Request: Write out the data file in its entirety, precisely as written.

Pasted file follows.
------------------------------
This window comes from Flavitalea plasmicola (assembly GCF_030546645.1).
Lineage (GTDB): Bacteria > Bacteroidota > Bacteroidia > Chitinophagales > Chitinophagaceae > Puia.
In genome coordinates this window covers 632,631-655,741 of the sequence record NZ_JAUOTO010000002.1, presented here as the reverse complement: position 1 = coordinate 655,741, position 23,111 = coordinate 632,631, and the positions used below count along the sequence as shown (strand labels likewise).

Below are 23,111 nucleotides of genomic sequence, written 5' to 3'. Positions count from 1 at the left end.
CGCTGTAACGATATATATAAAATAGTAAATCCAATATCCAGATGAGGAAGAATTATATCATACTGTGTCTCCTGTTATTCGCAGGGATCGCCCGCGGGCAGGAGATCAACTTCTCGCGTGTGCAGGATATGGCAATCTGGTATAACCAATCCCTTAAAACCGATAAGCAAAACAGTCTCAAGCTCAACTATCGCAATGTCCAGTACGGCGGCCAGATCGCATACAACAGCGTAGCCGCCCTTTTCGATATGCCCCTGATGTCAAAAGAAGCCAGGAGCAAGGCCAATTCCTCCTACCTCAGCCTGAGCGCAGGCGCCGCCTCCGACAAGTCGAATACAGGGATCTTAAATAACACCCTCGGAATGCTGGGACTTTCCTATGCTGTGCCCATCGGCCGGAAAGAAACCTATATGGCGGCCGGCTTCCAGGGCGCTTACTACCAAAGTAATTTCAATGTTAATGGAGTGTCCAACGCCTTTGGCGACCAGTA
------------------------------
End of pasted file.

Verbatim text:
This window comes from Flavitalea plasmicola (assembly GCF_030546645.1).
Lineage (GTDB): Bacteria > Bacteroidota > Bacteroidia > Chitinophagales > Chitinophagaceae > Puia.
In genome coordinates this window covers 632,631-655,741 of the sequence record NZ_JAUOTO010000002.1, presented here as the reverse complement: position 1 = coordinate 655,741, position 23,111 = coordinate 632,631, and the positions used below count along the sequence as shown (strand labels likewise).

Below are 23,111 nucleotides of genomic sequence, written 5' to 3'. Positions count from 1 at the left end.
CGCTGTAACGATATATATAAAATAGTAAATCCAATATCCAGATGAGGAAGAATTATATCATACTGTGTCTCCTGTTATTCGCAGGGATCGCCCGCGGGCAGGAGATCAACTTCTCGCGTGTGCAGGATATGGCAATCTGGTATAACCAATCCCTTAAAACCGATAAGCAAAACAGTCTCAAGCTCAACTATCGCAATGTCCAGTACGGCGGCCAGATCGCATACAACAGCGTAGCCGCCCTTTTCGATATGCCCCTGATGTCAAAAGAAGCCAGGAGCAAGGCCAATTCCTCCTACCTCAGCCTGAGCGCAGGCGCCGCCTCCGACAAGTCGAATACAGGGATCTTAAATAACACCCTCGGAATGCTGGGACTTTCCTATGCTGTGCCCATCGGCCGGAAAGAAACCTATATGGCGGCCGGCTTCCAGGGCGCTTACTACCAAAGTAATTTCAATGTTAATGGAGTGTCCAACGCCTTTGGCGACCAGTA